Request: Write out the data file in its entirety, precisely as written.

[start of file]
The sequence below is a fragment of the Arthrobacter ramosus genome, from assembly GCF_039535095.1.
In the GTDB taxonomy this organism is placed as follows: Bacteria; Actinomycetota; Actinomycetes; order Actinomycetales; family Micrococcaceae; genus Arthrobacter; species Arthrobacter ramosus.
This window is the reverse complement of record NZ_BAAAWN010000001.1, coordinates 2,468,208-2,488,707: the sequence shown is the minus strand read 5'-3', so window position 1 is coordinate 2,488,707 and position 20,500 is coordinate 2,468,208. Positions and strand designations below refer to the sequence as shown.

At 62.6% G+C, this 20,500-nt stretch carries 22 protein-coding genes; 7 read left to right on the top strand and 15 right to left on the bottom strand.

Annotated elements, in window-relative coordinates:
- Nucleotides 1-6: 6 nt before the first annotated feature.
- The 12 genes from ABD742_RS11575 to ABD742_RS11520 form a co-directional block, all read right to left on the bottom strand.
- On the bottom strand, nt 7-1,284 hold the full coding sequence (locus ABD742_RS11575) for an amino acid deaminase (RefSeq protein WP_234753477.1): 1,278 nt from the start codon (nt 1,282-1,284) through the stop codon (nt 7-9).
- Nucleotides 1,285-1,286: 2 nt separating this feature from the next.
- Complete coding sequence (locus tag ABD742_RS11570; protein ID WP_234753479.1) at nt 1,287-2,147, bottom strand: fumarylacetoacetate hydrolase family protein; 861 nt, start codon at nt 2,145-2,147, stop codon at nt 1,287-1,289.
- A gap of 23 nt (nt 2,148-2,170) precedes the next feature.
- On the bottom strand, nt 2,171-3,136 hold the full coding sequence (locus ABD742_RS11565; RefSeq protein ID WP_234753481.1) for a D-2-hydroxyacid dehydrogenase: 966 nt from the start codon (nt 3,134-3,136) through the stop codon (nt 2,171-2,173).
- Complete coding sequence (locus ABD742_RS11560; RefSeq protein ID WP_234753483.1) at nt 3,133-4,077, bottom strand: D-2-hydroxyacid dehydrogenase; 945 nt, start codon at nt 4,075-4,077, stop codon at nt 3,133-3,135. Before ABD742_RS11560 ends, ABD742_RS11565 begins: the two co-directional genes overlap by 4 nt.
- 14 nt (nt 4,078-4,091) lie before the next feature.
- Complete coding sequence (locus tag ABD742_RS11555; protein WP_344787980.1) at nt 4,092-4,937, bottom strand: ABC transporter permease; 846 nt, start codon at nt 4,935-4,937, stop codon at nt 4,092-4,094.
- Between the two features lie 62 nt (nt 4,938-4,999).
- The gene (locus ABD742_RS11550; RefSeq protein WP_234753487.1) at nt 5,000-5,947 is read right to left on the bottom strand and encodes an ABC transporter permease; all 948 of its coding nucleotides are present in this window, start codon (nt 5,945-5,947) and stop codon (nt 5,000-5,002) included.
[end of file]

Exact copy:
The sequence below is a fragment of the Arthrobacter ramosus genome, from assembly GCF_039535095.1.
In the GTDB taxonomy this organism is placed as follows: Bacteria; Actinomycetota; Actinomycetes; order Actinomycetales; family Micrococcaceae; genus Arthrobacter; species Arthrobacter ramosus.
This window is the reverse complement of record NZ_BAAAWN010000001.1, coordinates 2,468,208-2,488,707: the sequence shown is the minus strand read 5'-3', so window position 1 is coordinate 2,488,707 and position 20,500 is coordinate 2,468,208. Positions and strand designations below refer to the sequence as shown.

At 62.6% G+C, this 20,500-nt stretch carries 22 protein-coding genes; 7 read left to right on the top strand and 15 right to left on the bottom strand.

Annotated elements, in window-relative coordinates:
- Nucleotides 1-6: 6 nt before the first annotated feature.
- The 12 genes from ABD742_RS11575 to ABD742_RS11520 form a co-directional block, all read right to left on the bottom strand.
- On the bottom strand, nt 7-1,284 hold the full coding sequence (locus ABD742_RS11575) for an amino acid deaminase (RefSeq protein WP_234753477.1): 1,278 nt from the start codon (nt 1,282-1,284) through the stop codon (nt 7-9).
- Nucleotides 1,285-1,286: 2 nt separating this feature from the next.
- Complete coding sequence (locus tag ABD742_RS11570; protein ID WP_234753479.1) at nt 1,287-2,147, bottom strand: fumarylacetoacetate hydrolase family protein; 861 nt, start codon at nt 2,145-2,147, stop codon at nt 1,287-1,289.
- A gap of 23 nt (nt 2,148-2,170) precedes the next feature.
- On the bottom strand, nt 2,171-3,136 hold the full coding sequence (locus ABD742_RS11565; RefSeq protein ID WP_234753481.1) for a D-2-hydroxyacid dehydrogenase: 966 nt from the start codon (nt 3,134-3,136) through the stop codon (nt 2,171-2,173).
- Complete coding sequence (locus ABD742_RS11560; RefSeq protein ID WP_234753483.1) at nt 3,133-4,077, bottom strand: D-2-hydroxyacid dehydrogenase; 945 nt, start codon at nt 4,075-4,077, stop codon at nt 3,133-3,135. Before ABD742_RS11560 ends, ABD742_RS11565 begins: the two co-directional genes overlap by 4 nt.
- 14 nt (nt 4,078-4,091) lie before the next feature.
- Complete coding sequence (locus tag ABD742_RS11555; protein WP_344787980.1) at nt 4,092-4,937, bottom strand: ABC transporter permease; 846 nt, start codon at nt 4,935-4,937, stop codon at nt 4,092-4,094.
- Between the two features lie 62 nt (nt 4,938-4,999).
- The gene (locus ABD742_RS11550; RefSeq protein WP_234753487.1) at nt 5,000-5,947 is read right to left on the bottom strand and encodes an ABC transporter permease; all 948 of its coding nucleotides are present in this window, start codon (nt 5,945-5,947) and stop codon (nt 5,000-5,002) included.